Kodak’s Pipeline of Innovation (Part 2) and Other Post-Print 09 Thoughts

Jim Hamilton
Sep 21, 2009

I wrote about Kodak’s Pipeline of Innovation in an earlier blog before the show, but the fact of the matter is that you really had to see it to appreciate it. Once I saw it, I liked it even though I arrived as a skeptic. It’s true that the user interface needs some work and the supporting detail could be improved and expanded upon, but I thought it worked well and I believe that many who saw it there would agree. Kodak also did a good job of promoting the Pipeline of Innovation within its booth, encouraging show attendees via frequent promotions to try it out. It was important too that the Kodak employees in the booth were on board with this innovative approach, and I saw every indication that they were.

Kodak Pipeline of Innovation at Print 09

The interactive nature of the Pipeline of Innovation drew attendees into the booth for Kodak’s larger purpose, which was to use it as a conversation starter for discussing print applications. In fact, the Pipeline of Innovation could be seen as the gateway into other parts of the booth, such as the interactive stations where visitors could get more information on specific applications that had been marked with “byte tag” labels that the system scanned and used to draw additional information when the print sample was placed on the table-top display screen.

In the end only Kodak will be able to judge whether this “no equipment” approach to their Print 09 booth really worked. Did the money Kodak spent on Print 09 generate enough leads to justify it? Putting together the Pipeline of Innovation and other interactive elements of the booth display may turn out to have been cheaper than shipping equipment in and installing and prepping it, but it still must have been a very significant expenditure. I continue to believe that there is considerable value in having key pieces of equipment on display. Even Kodak had a printer in its booth, albeit a small one, which was there as part of a digital photo demonstration in which participants had their picture taken and walked away with a souvenir of their image on a simulated magazine cover.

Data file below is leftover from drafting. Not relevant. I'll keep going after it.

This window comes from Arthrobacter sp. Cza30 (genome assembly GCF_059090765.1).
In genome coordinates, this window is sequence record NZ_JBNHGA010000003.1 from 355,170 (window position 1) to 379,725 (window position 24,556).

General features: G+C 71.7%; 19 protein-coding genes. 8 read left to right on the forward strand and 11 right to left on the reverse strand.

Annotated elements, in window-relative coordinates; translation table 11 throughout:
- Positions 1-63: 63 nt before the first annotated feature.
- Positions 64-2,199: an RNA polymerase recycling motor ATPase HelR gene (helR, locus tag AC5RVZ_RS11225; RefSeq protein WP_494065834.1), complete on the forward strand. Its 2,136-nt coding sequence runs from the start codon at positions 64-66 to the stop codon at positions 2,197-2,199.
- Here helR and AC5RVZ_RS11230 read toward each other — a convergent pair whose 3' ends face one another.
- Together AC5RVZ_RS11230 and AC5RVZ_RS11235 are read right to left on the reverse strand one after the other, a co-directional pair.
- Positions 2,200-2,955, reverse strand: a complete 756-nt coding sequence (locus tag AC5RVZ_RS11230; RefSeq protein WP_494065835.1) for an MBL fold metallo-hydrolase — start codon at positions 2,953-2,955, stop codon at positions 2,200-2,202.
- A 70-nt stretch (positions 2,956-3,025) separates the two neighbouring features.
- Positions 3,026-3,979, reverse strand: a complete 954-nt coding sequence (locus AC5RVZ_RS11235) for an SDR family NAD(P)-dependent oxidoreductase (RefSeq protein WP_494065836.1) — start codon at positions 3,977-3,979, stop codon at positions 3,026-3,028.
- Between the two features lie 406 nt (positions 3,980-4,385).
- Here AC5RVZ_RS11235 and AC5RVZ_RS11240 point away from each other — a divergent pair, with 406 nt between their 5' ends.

I think what concerned me most about Kodak’s virtual display was the lack of easily available Prosper color print samples. Kodak has been promoting its Stream technology (soon to be available in full color and black & white systems under the Prosper brand) for many years now. It showed industry consultants exceptional color print samples in an August non-disclosure briefing. Print 09 seemed to be the perfect event to showcase its quality. In advance of the show it became clear that many vendors would be handing out print samples of their high-speed color inkjet technology. Agfa, InfoPrint Solutions, Océ, Olympus, RISO, Screen, Xerox and others all did so, in many cases showing remarkable quality levels. Kodak, which officially announced the branding for its Prosper color and black & white systems (the Prosper 5000XL and 1000), did not make samples available publicly. Such samples were available to Kodak prospects, but only to those who agreed to sign a non-disclosure agreement. (Other samples, including for the Prosper S10 printing system and the Versamark VL series products were available to anyone.) This strategy stood in stark contrast to HP, which handed out multiple T300 samples on a range of paper stocks. (T300 is the new name for the 30″ color Inkjet Web Press.) Kodak and HP are both still in the beta testing phase for the T300 and Prosper color systems, and so it can be argued that it’s a little early to be providing samples, but clearly HP took a very different approach at the show than Kodak.